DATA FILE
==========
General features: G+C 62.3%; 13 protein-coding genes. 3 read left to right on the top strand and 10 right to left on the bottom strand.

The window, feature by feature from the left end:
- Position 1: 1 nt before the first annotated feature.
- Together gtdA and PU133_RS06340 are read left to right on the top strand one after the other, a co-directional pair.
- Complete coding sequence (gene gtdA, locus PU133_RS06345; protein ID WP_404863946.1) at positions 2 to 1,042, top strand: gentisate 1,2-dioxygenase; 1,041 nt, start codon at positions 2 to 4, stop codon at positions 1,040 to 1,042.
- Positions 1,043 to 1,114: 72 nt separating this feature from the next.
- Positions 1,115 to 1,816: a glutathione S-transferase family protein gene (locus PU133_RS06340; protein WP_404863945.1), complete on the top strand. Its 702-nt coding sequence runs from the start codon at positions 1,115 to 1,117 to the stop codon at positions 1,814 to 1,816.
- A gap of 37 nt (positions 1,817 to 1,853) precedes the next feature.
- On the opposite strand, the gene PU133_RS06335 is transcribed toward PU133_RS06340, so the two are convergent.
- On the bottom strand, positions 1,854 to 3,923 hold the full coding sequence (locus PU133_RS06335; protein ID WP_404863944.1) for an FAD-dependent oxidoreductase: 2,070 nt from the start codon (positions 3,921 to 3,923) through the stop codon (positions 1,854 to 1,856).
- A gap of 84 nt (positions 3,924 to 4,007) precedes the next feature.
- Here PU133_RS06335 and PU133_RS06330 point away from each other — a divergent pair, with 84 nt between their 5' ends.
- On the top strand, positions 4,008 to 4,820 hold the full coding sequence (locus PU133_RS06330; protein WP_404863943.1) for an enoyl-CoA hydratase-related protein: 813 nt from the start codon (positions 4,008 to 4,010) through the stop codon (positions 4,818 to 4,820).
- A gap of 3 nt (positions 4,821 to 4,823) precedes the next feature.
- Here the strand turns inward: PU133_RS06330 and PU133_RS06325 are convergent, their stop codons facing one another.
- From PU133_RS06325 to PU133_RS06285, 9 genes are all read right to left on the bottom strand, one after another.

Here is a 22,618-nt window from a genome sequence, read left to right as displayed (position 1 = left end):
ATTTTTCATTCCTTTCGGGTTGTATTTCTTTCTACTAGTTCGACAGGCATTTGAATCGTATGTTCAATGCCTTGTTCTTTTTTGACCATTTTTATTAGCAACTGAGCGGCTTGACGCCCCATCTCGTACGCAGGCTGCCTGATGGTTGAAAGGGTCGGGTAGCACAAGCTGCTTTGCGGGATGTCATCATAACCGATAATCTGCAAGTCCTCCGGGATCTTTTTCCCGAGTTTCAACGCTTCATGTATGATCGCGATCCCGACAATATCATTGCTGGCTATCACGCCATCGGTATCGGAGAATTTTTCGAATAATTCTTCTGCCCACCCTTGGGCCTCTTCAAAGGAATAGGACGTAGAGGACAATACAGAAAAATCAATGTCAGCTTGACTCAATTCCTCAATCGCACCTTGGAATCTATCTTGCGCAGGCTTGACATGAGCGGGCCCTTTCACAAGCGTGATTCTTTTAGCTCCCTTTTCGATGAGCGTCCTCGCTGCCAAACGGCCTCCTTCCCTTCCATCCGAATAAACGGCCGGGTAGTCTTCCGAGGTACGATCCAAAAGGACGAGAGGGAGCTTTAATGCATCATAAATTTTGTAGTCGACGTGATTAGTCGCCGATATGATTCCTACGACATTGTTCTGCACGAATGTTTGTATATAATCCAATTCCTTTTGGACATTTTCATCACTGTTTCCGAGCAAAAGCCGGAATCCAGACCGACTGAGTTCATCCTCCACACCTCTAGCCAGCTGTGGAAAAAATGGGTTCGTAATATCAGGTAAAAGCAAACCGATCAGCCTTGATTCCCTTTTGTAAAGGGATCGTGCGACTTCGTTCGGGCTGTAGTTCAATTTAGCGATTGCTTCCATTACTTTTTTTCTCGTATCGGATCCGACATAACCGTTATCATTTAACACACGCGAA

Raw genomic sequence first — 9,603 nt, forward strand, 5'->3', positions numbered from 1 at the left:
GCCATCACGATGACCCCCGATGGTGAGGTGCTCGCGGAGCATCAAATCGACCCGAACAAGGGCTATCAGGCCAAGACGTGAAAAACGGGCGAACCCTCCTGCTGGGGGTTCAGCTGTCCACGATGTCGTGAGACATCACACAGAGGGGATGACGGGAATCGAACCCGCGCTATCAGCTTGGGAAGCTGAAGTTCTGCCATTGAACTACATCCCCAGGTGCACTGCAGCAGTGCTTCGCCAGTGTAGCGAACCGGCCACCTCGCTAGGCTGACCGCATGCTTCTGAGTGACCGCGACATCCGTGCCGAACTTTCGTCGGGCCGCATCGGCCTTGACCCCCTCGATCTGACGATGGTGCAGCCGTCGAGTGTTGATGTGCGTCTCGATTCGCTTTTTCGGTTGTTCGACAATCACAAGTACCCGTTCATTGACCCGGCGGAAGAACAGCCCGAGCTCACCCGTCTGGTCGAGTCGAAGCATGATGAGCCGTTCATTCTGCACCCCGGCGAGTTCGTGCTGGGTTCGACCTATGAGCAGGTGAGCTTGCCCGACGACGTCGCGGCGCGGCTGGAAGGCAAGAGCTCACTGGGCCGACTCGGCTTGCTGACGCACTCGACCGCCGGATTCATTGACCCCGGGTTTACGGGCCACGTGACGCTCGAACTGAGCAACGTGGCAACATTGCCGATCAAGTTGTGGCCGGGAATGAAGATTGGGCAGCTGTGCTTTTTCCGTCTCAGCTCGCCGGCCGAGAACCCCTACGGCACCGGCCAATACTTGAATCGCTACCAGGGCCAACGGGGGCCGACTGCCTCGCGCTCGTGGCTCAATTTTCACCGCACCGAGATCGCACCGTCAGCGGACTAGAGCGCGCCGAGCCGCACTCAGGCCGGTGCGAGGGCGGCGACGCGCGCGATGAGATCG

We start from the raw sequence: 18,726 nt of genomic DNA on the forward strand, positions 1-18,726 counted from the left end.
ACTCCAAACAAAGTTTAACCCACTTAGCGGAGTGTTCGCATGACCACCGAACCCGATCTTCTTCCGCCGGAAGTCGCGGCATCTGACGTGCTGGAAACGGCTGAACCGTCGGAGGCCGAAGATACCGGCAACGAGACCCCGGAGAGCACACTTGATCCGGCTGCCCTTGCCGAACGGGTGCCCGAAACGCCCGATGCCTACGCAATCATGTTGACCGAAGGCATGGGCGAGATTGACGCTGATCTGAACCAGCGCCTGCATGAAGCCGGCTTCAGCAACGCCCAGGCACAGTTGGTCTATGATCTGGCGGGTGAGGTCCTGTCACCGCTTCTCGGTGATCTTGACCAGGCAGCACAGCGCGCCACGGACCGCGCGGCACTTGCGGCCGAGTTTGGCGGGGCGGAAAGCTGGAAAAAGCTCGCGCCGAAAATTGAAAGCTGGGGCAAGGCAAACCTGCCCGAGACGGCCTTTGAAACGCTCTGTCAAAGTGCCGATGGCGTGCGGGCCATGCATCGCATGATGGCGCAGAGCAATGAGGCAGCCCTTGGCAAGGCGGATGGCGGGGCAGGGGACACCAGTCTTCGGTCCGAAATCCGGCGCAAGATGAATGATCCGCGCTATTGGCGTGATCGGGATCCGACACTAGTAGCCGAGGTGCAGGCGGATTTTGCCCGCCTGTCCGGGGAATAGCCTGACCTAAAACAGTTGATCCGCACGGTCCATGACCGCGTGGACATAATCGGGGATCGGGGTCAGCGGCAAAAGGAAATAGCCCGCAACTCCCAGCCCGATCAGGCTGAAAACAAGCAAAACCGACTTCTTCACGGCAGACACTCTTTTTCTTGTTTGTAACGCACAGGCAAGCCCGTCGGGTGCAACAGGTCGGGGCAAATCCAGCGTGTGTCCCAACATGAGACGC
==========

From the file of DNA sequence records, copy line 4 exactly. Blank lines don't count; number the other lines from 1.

- Together gtdA and PU133_RS06340 are read left to right on the top strand one after the other, a co-directional pair.